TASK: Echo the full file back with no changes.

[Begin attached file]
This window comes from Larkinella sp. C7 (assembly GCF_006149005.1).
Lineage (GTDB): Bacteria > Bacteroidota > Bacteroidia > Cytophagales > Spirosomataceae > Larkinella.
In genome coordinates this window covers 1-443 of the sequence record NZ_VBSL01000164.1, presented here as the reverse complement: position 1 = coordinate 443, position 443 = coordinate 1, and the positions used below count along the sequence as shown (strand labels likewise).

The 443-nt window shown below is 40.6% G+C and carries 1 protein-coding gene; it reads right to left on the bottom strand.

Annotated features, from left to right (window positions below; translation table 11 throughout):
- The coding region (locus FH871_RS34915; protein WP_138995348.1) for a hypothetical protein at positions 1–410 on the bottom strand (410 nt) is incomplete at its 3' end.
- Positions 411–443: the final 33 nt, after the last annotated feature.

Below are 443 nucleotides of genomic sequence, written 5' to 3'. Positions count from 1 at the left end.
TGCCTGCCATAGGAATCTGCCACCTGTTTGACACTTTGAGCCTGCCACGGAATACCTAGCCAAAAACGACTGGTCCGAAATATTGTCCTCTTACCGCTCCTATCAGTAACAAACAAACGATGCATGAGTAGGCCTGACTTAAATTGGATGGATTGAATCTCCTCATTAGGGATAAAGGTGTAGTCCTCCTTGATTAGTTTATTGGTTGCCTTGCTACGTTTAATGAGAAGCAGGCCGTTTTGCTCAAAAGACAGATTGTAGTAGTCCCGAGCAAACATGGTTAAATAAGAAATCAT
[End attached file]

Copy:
This window comes from Larkinella sp. C7 (assembly GCF_006149005.1).
Lineage (GTDB): Bacteria > Bacteroidota > Bacteroidia > Cytophagales > Spirosomataceae > Larkinella.
In genome coordinates this window covers 1-443 of the sequence record NZ_VBSL01000164.1, presented here as the reverse complement: position 1 = coordinate 443, position 443 = coordinate 1, and the positions used below count along the sequence as shown (strand labels likewise).

The 443-nt window shown below is 40.6% G+C and carries 1 protein-coding gene; it reads right to left on the bottom strand.

Annotated features, from left to right (window positions below; translation table 11 throughout):
- The coding region (locus FH871_RS34915; protein WP_138995348.1) for a hypothetical protein at positions 1–410 on the bottom strand (410 nt) is incomplete at its 3' end.
- Positions 411–443: the final 33 nt, after the last annotated feature.

Below are 443 nucleotides of genomic sequence, written 5' to 3'. Positions count from 1 at the left end.
TGCCTGCCATAGGAATCTGCCACCTGTTTGACACTTTGAGCCTGCCACGGAATACCTAGCCAAAAACGACTGGTCCGAAATATTGTCCTCTTACCGCTCCTATCAGTAACAAACAAACGATGCATGAGTAGGCCTGACTTAAATTGGATGGATTGAATCTCCTCATTAGGGATAAAGGTGTAGTCCTCCTTGATTAGTTTATTGGTTGCCTTGCTACGTTTAATGAGAAGCAGGCCGTTTTGCTCAAAAGACAGATTGTAGTAGTCCCGAGCAAACATGGTTAAATAAGAAATCAT